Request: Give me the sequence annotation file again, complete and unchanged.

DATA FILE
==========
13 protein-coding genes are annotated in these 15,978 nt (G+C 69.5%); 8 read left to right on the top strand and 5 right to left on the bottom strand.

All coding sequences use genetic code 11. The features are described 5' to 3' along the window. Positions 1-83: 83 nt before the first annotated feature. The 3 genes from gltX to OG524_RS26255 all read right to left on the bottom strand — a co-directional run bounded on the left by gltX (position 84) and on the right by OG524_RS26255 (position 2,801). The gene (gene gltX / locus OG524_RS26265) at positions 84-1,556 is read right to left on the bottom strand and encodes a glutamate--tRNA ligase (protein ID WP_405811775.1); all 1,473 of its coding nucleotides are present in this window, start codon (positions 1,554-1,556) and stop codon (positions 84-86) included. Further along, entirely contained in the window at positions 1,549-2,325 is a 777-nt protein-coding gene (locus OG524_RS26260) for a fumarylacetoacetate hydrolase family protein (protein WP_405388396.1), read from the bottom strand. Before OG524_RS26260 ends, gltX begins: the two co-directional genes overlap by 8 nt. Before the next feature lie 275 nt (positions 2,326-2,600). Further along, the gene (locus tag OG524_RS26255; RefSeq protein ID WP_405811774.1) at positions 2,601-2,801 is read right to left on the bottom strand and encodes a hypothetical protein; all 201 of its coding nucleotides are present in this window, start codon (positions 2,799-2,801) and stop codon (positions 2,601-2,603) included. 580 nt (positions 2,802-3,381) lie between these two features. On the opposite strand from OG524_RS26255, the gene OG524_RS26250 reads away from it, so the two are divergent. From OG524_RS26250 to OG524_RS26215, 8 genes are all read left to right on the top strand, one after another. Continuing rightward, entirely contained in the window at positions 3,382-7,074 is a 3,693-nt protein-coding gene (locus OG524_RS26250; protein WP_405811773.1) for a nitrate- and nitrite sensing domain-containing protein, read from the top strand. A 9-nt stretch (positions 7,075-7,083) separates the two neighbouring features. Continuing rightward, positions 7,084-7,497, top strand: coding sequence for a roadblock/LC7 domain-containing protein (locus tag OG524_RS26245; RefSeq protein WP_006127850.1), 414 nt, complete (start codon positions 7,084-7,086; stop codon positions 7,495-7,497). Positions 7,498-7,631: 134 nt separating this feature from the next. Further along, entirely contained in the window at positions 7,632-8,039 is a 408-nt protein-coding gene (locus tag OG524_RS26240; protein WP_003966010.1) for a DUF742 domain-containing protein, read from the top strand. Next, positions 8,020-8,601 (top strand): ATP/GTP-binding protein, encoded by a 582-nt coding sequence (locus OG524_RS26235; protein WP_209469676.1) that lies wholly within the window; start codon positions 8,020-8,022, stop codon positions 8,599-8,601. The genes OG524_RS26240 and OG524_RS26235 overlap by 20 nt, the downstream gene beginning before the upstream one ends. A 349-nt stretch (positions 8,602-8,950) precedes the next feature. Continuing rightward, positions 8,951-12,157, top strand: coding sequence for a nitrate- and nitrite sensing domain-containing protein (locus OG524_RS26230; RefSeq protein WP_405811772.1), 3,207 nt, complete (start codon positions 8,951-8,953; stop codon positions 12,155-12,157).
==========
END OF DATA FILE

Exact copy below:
13 protein-coding genes are annotated in these 15,978 nt (G+C 69.5%); 8 read left to right on the top strand and 5 right to left on the bottom strand.

All coding sequences use genetic code 11. The features are described 5' to 3' along the window. Positions 1-83: 83 nt before the first annotated feature. The 3 genes from gltX to OG524_RS26255 all read right to left on the bottom strand — a co-directional run bounded on the left by gltX (position 84) and on the right by OG524_RS26255 (position 2,801). The gene (gene gltX / locus OG524_RS26265) at positions 84-1,556 is read right to left on the bottom strand and encodes a glutamate--tRNA ligase (protein ID WP_405811775.1); all 1,473 of its coding nucleotides are present in this window, start codon (positions 1,554-1,556) and stop codon (positions 84-86) included. Further along, entirely contained in the window at positions 1,549-2,325 is a 777-nt protein-coding gene (locus OG524_RS26260) for a fumarylacetoacetate hydrolase family protein (protein WP_405388396.1), read from the bottom strand. Before OG524_RS26260 ends, gltX begins: the two co-directional genes overlap by 8 nt. Before the next feature lie 275 nt (positions 2,326-2,600). Further along, the gene (locus tag OG524_RS26255; RefSeq protein ID WP_405811774.1) at positions 2,601-2,801 is read right to left on the bottom strand and encodes a hypothetical protein; all 201 of its coding nucleotides are present in this window, start codon (positions 2,799-2,801) and stop codon (positions 2,601-2,603) included. 580 nt (positions 2,802-3,381) lie between these two features. On the opposite strand from OG524_RS26255, the gene OG524_RS26250 reads away from it, so the two are divergent. From OG524_RS26250 to OG524_RS26215, 8 genes are all read left to right on the top strand, one after another. Continuing rightward, entirely contained in the window at positions 3,382-7,074 is a 3,693-nt protein-coding gene (locus OG524_RS26250; protein WP_405811773.1) for a nitrate- and nitrite sensing domain-containing protein, read from the top strand. A 9-nt stretch (positions 7,075-7,083) separates the two neighbouring features. Continuing rightward, positions 7,084-7,497, top strand: coding sequence for a roadblock/LC7 domain-containing protein (locus tag OG524_RS26245; RefSeq protein WP_006127850.1), 414 nt, complete (start codon positions 7,084-7,086; stop codon positions 7,495-7,497). Positions 7,498-7,631: 134 nt separating this feature from the next. Further along, entirely contained in the window at positions 7,632-8,039 is a 408-nt protein-coding gene (locus tag OG524_RS26240; protein WP_003966010.1) for a DUF742 domain-containing protein, read from the top strand. Next, positions 8,020-8,601 (top strand): ATP/GTP-binding protein, encoded by a 582-nt coding sequence (locus OG524_RS26235; protein WP_209469676.1) that lies wholly within the window; start codon positions 8,020-8,022, stop codon positions 8,599-8,601. The genes OG524_RS26240 and OG524_RS26235 overlap by 20 nt, the downstream gene beginning before the upstream one ends. A 349-nt stretch (positions 8,602-8,950) precedes the next feature. Continuing rightward, positions 8,951-12,157, top strand: coding sequence for a nitrate- and nitrite sensing domain-containing protein (locus OG524_RS26230; RefSeq protein WP_405811772.1), 3,207 nt, complete (start codon positions 8,951-8,953; stop codon positions 12,155-12,157).